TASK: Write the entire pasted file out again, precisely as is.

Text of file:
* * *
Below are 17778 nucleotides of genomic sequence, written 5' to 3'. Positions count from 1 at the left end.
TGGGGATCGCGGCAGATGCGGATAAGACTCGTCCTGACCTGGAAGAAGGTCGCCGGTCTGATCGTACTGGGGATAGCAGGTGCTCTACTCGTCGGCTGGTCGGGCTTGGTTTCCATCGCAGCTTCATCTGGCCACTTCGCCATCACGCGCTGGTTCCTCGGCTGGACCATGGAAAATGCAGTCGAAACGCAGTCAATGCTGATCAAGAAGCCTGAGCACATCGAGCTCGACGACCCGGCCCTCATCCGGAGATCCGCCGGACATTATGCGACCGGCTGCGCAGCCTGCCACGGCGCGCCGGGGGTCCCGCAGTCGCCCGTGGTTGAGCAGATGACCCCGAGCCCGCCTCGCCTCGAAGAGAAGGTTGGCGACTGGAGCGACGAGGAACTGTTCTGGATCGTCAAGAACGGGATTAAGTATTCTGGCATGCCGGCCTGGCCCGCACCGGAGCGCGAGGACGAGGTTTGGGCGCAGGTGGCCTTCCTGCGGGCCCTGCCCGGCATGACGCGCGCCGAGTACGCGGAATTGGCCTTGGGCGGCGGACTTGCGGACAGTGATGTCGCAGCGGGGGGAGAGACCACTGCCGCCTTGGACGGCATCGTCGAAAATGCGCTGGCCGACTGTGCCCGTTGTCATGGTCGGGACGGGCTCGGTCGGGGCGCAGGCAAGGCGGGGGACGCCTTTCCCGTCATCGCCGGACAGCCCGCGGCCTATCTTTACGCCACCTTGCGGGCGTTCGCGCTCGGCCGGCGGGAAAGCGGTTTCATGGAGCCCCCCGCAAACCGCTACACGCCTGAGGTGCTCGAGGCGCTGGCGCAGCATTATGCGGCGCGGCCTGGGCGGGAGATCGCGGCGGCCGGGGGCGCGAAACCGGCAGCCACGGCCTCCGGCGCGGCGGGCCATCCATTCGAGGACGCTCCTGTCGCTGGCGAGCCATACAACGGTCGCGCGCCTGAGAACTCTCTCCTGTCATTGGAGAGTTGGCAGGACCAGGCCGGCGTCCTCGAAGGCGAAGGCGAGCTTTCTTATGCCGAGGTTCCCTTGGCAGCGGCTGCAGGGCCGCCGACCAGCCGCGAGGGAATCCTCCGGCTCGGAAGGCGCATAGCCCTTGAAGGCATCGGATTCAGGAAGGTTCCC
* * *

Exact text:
Below are 17778 nucleotides of genomic sequence, written 5' to 3'. Positions count from 1 at the left end.
TGGGGATCGCGGCAGATGCGGATAAGACTCGTCCTGACCTGGAAGAAGGTCGCCGGTCTGATCGTACTGGGGATAGCAGGTGCTCTACTCGTCGGCTGGTCGGGCTTGGTTTCCATCGCAGCTTCATCTGGCCACTTCGCCATCACGCGCTGGTTCCTCGGCTGGACCATGGAAAATGCAGTCGAAACGCAGTCAATGCTGATCAAGAAGCCTGAGCACATCGAGCTCGACGACCCGGCCCTCATCCGGAGATCCGCCGGACATTATGCGACCGGCTGCGCAGCCTGCCACGGCGCGCCGGGGGTCCCGCAGTCGCCCGTGGTTGAGCAGATGACCCCGAGCCCGCCTCGCCTCGAAGAGAAGGTTGGCGACTGGAGCGACGAGGAACTGTTCTGGATCGTCAAGAACGGGATTAAGTATTCTGGCATGCCGGCCTGGCCCGCACCGGAGCGCGAGGACGAGGTTTGGGCGCAGGTGGCCTTCCTGCGGGCCCTGCCCGGCATGACGCGCGCCGAGTACGCGGAATTGGCCTTGGGCGGCGGACTTGCGGACAGTGATGTCGCAGCGGGGGGAGAGACCACTGCCGCCTTGGACGGCATCGTCGAAAATGCGCTGGCCGACTGTGCCCGTTGTCATGGTCGGGACGGGCTCGGTCGGGGCGCAGGCAAGGCGGGGGACGCCTTTCCCGTCATCGCCGGACAGCCCGCGGCCTATCTTTACGCCACCTTGCGGGCGTTCGCGCTCGGCCGGCGGGAAAGCGGTTTCATGGAGCCCCCCGCAAACCGCTACACGCCTGAGGTGCTCGAGGCGCTGGCGCAGCATTATGCGGCGCGGCCTGGGCGGGAGATCGCGGCGGCCGGGGGCGCGAAACCGGCAGCCACGGCCTCCGGCGCGGCGGGCCATCCATTCGAGGACGCTCCTGTCGCTGGCGAGCCATACAACGGTCGCGCGCCTGAGAACTCTCTCCTGTCATTGGAGAGTTGGCAGGACCAGGCCGGCGTCCTCGAAGGCGAAGGCGAGCTTTCTTATGCCGAGGTTCCCTTGGCAGCGGCTGCAGGGCCGCCGACCAGCCGCGAGGGAATCCTCCGGCTCGGAAGGCGCATAGCCCTTGAAGGCATCGGATTCAGGAAGGTTCCC